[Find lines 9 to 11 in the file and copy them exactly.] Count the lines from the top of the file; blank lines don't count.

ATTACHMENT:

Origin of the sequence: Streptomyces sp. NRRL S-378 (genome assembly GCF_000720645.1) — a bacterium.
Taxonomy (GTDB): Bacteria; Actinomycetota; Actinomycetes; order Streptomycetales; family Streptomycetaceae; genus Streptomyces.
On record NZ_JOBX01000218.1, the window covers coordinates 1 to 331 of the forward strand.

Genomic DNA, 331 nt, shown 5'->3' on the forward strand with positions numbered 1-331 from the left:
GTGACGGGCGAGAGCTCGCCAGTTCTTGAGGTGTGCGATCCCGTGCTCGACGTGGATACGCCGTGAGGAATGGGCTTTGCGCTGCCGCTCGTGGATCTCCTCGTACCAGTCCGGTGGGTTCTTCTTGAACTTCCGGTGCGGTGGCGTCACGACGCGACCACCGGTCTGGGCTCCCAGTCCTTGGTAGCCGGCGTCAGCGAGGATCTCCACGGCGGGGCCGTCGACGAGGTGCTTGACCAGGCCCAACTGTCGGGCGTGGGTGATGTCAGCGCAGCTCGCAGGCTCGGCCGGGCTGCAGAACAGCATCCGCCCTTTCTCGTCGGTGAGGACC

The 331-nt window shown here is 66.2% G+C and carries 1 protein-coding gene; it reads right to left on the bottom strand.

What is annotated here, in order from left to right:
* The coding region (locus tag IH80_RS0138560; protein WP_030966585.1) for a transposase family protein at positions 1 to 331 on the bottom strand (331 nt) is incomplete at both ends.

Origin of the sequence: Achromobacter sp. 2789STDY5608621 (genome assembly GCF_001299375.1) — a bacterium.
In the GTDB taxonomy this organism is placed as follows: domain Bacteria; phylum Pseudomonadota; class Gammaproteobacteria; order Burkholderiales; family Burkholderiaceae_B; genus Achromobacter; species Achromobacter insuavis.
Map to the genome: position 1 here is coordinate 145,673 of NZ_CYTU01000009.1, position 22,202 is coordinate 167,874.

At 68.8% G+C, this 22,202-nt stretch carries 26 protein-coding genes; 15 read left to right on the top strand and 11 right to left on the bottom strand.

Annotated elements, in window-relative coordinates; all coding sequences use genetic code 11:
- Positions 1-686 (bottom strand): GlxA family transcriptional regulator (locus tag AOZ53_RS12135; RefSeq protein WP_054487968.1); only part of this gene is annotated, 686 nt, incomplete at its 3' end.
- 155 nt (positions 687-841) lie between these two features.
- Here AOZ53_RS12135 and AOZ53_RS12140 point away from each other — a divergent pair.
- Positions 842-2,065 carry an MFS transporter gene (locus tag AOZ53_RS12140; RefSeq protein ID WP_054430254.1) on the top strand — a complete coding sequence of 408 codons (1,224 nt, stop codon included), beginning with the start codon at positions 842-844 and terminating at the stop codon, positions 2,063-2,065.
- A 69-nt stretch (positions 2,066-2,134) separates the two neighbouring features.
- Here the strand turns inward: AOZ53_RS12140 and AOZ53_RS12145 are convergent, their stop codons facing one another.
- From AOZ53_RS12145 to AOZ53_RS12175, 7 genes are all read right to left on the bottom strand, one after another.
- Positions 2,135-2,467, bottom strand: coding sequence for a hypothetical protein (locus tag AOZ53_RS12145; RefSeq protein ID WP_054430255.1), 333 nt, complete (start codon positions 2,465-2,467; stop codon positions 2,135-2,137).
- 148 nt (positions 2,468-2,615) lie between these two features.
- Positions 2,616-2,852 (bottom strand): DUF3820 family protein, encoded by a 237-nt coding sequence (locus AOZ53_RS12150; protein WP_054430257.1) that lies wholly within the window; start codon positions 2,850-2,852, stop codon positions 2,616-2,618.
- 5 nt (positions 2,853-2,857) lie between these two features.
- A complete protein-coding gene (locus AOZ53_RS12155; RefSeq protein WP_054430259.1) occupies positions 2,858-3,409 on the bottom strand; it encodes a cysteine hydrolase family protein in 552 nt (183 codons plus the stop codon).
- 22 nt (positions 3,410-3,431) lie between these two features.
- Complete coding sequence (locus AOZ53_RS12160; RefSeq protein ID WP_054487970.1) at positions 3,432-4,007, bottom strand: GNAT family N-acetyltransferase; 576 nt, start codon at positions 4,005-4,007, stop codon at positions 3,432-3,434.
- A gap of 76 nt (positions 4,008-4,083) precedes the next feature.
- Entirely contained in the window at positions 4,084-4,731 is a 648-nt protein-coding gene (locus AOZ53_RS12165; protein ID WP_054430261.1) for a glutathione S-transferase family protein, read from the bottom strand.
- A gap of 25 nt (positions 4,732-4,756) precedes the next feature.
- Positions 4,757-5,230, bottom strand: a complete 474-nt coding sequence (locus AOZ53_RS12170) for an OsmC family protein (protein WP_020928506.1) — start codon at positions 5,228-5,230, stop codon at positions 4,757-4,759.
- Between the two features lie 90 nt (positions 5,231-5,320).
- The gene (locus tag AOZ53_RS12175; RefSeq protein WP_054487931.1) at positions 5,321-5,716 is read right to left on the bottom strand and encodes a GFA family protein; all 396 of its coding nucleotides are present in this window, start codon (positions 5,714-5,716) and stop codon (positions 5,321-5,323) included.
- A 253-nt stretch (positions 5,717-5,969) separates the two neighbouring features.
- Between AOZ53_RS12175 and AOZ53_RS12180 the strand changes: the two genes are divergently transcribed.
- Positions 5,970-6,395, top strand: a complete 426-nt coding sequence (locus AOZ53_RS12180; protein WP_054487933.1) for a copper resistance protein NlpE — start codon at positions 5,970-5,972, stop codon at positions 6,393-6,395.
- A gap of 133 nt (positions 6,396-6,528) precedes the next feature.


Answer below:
Origin of the sequence: Achromobacter sp. 2789STDY5608621 (genome assembly GCF_001299375.1) — a bacterium.
In the GTDB taxonomy this organism is placed as follows: domain Bacteria; phylum Pseudomonadota; class Gammaproteobacteria; order Burkholderiales; family Burkholderiaceae_B; genus Achromobacter; species Achromobacter insuavis.
Map to the genome: position 1 here is coordinate 145,673 of NZ_CYTU01000009.1, position 22,202 is coordinate 167,874.